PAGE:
Banning ‘go-away’ payments for withdrawing planning objections will benefit only the rich

What’s so wrong with people who are affected by a development seeking compensation?

The Government has promised to ban “go-away” payments for people who withdraw planning objections. New laws are in the pipeline but, as with most legislation that has its genesis in a knee-jerk reaction to public anger, they do not seem to have been terribly well thought out and may have consequences far beyond what is intended.

At first glance it’s hard to take issue with the proposals from Minister for Housing Darragh O’Brien. They came in the wake of a series of reports about people either seeking money or being offered money to drop planning objections. There was palpable public annoyance about it and a strong response was felt to be warranted.

It turned out to be a commitment to make it an offence to look for money in return for not appealing a local authority planning decision to An Coimisiún Pleanála, the reformed An Bord Pleanála. The same will apply to judicial reviews of An Coimisiún Pleanála decisions.

Seeking money to not make formal observations to local authorities or An Coimisiún Pleanála – which opens the door to appeals and judicial reviews – will also be prohibited. Likewise, anyone withdrawing an appeal or judicial review will be required to formally declare the withdrawal “is not for the purpose of securing the payment of any consideration to, or the doing of any other thing for the benefit of, any person”.

All of the above should boost the credibility of the planning system which, in theory, exists to make sure that development happens in a way that is compatible with society’s wider goals and values.

But the reality is that the planning system has long been a route through which individuals can safeguard their own interests. In particular, it’s the way to make sure that someone else’s plans don’t negatively affect you, either by reducing the value of your property or your enjoyment of it.

People may appeal to An Coimisiún Pleanála or seek a judicial review based on a technicality of the planning legislation or a failure to follow the letter for the law, but their motivation is often one of pure self-interest. Many objections really have nothing to do with the high-minded ideals of urban planning and everything to do with financial loss or gain. People may dress their objection up as deep concern for the welfare of the bats living in nearby trees, but what they are really concerned about is the impact on property prices of 300 built-to-let apartments being developed in their corner of leafy suburbia. The conflict between this reality and O’Brien’s apparent desire to restore the ethical purity of planning system does not bode well.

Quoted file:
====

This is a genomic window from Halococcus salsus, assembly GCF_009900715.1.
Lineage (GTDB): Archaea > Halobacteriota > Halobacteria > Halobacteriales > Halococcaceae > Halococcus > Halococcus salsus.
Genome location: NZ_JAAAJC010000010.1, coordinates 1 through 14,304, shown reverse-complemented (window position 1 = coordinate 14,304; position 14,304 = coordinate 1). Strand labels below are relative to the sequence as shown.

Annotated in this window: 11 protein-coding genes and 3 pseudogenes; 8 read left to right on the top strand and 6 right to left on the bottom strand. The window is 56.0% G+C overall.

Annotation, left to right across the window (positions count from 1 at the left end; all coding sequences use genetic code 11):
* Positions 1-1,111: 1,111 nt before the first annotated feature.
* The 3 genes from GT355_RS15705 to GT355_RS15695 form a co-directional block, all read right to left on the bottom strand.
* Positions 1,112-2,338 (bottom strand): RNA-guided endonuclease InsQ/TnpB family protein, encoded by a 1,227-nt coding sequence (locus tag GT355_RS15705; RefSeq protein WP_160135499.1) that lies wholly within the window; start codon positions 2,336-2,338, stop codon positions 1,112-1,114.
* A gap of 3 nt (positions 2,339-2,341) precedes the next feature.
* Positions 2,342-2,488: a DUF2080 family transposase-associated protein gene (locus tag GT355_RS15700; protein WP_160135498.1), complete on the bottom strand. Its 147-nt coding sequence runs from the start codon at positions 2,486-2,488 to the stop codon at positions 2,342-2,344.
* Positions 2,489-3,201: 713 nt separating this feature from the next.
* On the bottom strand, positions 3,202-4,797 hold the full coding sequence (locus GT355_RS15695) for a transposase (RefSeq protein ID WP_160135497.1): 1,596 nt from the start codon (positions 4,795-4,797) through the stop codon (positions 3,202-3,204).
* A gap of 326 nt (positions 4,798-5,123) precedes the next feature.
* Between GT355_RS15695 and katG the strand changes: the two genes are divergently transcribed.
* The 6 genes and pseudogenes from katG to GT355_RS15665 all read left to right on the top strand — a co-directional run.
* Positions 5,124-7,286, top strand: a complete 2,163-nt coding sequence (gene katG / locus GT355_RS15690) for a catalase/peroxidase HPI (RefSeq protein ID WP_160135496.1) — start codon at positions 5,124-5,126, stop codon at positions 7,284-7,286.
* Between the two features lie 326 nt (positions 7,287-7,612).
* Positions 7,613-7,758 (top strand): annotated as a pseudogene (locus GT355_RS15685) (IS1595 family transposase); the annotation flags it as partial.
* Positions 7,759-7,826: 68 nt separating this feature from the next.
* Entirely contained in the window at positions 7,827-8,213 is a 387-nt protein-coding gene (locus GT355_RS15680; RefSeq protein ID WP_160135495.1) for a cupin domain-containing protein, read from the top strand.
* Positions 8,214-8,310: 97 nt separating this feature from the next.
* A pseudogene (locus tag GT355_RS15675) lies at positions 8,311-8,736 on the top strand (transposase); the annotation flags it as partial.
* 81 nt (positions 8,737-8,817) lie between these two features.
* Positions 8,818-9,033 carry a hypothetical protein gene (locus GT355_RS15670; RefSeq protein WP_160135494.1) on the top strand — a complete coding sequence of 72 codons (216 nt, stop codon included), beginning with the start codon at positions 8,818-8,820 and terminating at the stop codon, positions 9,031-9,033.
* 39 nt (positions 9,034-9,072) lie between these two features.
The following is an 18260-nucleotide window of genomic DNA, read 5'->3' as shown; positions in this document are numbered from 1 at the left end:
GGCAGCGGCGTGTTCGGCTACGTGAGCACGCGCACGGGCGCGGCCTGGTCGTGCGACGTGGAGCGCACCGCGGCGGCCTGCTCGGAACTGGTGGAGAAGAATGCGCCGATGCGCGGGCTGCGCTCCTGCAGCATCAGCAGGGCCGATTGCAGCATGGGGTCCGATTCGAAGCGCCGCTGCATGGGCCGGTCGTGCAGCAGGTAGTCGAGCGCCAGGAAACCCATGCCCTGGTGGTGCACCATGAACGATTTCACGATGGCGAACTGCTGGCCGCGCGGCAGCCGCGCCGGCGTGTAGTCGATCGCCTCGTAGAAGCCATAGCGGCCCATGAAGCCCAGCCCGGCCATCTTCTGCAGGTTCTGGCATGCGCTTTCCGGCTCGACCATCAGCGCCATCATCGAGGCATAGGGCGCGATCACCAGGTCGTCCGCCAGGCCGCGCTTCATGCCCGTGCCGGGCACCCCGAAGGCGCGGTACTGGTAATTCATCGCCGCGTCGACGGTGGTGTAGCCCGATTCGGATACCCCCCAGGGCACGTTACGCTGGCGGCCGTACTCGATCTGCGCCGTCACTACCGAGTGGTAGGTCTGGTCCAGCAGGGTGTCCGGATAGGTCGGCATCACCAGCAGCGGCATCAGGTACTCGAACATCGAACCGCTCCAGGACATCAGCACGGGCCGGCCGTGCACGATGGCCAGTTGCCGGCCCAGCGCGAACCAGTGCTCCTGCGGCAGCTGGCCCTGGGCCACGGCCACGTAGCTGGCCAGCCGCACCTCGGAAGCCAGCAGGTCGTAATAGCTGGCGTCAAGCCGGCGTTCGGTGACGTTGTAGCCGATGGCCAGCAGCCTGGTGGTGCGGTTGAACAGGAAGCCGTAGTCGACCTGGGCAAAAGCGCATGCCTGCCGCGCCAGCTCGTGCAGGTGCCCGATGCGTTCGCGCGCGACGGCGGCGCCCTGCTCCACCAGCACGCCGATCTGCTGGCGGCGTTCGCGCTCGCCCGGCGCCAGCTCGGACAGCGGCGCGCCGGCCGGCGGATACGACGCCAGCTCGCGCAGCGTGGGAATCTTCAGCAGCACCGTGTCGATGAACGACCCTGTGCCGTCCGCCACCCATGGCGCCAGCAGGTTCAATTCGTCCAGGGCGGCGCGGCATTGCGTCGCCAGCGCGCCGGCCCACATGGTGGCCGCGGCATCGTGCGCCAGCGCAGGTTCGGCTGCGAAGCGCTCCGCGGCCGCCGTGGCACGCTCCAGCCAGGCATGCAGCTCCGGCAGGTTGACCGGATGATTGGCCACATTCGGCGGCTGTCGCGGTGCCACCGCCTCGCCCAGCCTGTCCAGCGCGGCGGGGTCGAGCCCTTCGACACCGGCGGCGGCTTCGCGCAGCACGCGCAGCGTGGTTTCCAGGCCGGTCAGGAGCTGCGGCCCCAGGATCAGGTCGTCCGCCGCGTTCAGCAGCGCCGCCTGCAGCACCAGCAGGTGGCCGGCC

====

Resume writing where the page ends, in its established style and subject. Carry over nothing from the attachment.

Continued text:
Very few would object to the proposal to ban people seeking money not to make planning objections. There are plenty of examples of people with absolutely no skin in the game objecting to planning applications on spurious or contrived grounds in order to extract money from developers. Things get a little greyer when it comes to people who are affected by a development seeking money to withdraw an objection. In some cases their motivation might be straightforward extortion. But in other cases it might be a mixture of pragmatism and risk aversion.

As with any adversarial process, someone who makes an appeal to An Coimisiún Pleanála or seeks a judicial review has no guarantee of success, regardless of how genuine their motivation might be. Viewed through this prism, seeking a payment from a developer to withdraw an appeal of judicial review is really no different from settling on the steps of the High Court in a personal injury case. The motive can be the same: certainty of outcome and reduced legal costs. The same argument applies to people who have made a genuine objection and are offered money by the developer to drop their complaint.

If, as it seems, the Government goes ahead and outlaws the option to “settle” appeals and reviews – both genuine and contrived – then a couple of things will happen.

The first one is that it should speed up the planning system, which is a win as far as housing policy goes. The second is that only the well-off will still be able to weaponise the planning system, as only the well-off would be able to bear the risk of ending up in the High Court seeking a judicial review, losing and having to pay costs. Individuals and small groups such as residents’ associations would need to think twice before bringing an appeal or a judicial review, as their leverage is going to be curtailed.

This would all be fine if it were part of a deliberate strategy to discourage unwarranted appeals, speed up house building and return the planning system to its stated purpose: “to facilitate sustainable social and economic development in line with national policies, and therefore encourage improvement in living standards and the environment for citizens”.

But the genesis of the new laws – a reaction to an RTÉ Investigates programme and various other news stories – rather belies this notion. It looks rather like the Minster is about to create a situation of one rule for the rich and another for the poor.

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